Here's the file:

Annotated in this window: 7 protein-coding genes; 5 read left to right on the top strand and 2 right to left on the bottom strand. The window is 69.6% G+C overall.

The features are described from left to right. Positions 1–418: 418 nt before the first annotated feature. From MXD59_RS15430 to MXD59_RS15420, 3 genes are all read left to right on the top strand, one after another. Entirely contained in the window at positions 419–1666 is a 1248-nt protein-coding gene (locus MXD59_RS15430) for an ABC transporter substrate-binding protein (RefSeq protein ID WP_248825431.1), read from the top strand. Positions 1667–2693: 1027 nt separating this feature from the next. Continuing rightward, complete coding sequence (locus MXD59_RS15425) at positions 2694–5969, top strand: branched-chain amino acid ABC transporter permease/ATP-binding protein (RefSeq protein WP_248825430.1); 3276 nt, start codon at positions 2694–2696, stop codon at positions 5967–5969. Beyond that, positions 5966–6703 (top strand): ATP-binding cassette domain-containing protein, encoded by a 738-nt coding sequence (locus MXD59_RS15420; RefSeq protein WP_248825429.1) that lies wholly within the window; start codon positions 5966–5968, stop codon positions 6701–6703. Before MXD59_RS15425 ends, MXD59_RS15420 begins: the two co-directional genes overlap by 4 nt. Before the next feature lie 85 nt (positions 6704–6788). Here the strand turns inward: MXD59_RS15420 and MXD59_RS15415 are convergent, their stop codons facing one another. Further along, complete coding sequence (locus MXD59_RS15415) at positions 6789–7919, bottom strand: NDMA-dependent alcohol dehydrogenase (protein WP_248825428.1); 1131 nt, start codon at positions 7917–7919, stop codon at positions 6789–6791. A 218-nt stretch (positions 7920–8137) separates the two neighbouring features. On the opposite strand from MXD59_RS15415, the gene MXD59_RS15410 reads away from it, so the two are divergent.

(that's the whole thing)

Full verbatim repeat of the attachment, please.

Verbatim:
Annotated in this window: 7 protein-coding genes; 5 read left to right on the top strand and 2 right to left on the bottom strand. The window is 69.6% G+C overall.

The features are described from left to right. Positions 1–418: 418 nt before the first annotated feature. From MXD59_RS15430 to MXD59_RS15420, 3 genes are all read left to right on the top strand, one after another. Entirely contained in the window at positions 419–1666 is a 1248-nt protein-coding gene (locus MXD59_RS15430) for an ABC transporter substrate-binding protein (RefSeq protein ID WP_248825431.1), read from the top strand. Positions 1667–2693: 1027 nt separating this feature from the next. Continuing rightward, complete coding sequence (locus MXD59_RS15425) at positions 2694–5969, top strand: branched-chain amino acid ABC transporter permease/ATP-binding protein (RefSeq protein WP_248825430.1); 3276 nt, start codon at positions 2694–2696, stop codon at positions 5967–5969. Beyond that, positions 5966–6703 (top strand): ATP-binding cassette domain-containing protein, encoded by a 738-nt coding sequence (locus MXD59_RS15420; RefSeq protein WP_248825429.1) that lies wholly within the window; start codon positions 5966–5968, stop codon positions 6701–6703. Before MXD59_RS15425 ends, MXD59_RS15420 begins: the two co-directional genes overlap by 4 nt. Before the next feature lie 85 nt (positions 6704–6788). Here the strand turns inward: MXD59_RS15420 and MXD59_RS15415 are convergent, their stop codons facing one another. Further along, complete coding sequence (locus MXD59_RS15415) at positions 6789–7919, bottom strand: NDMA-dependent alcohol dehydrogenase (protein WP_248825428.1); 1131 nt, start codon at positions 7917–7919, stop codon at positions 6789–6791. A 218-nt stretch (positions 7920–8137) separates the two neighbouring features. On the opposite strand from MXD59_RS15415, the gene MXD59_RS15410 reads away from it, so the two are divergent.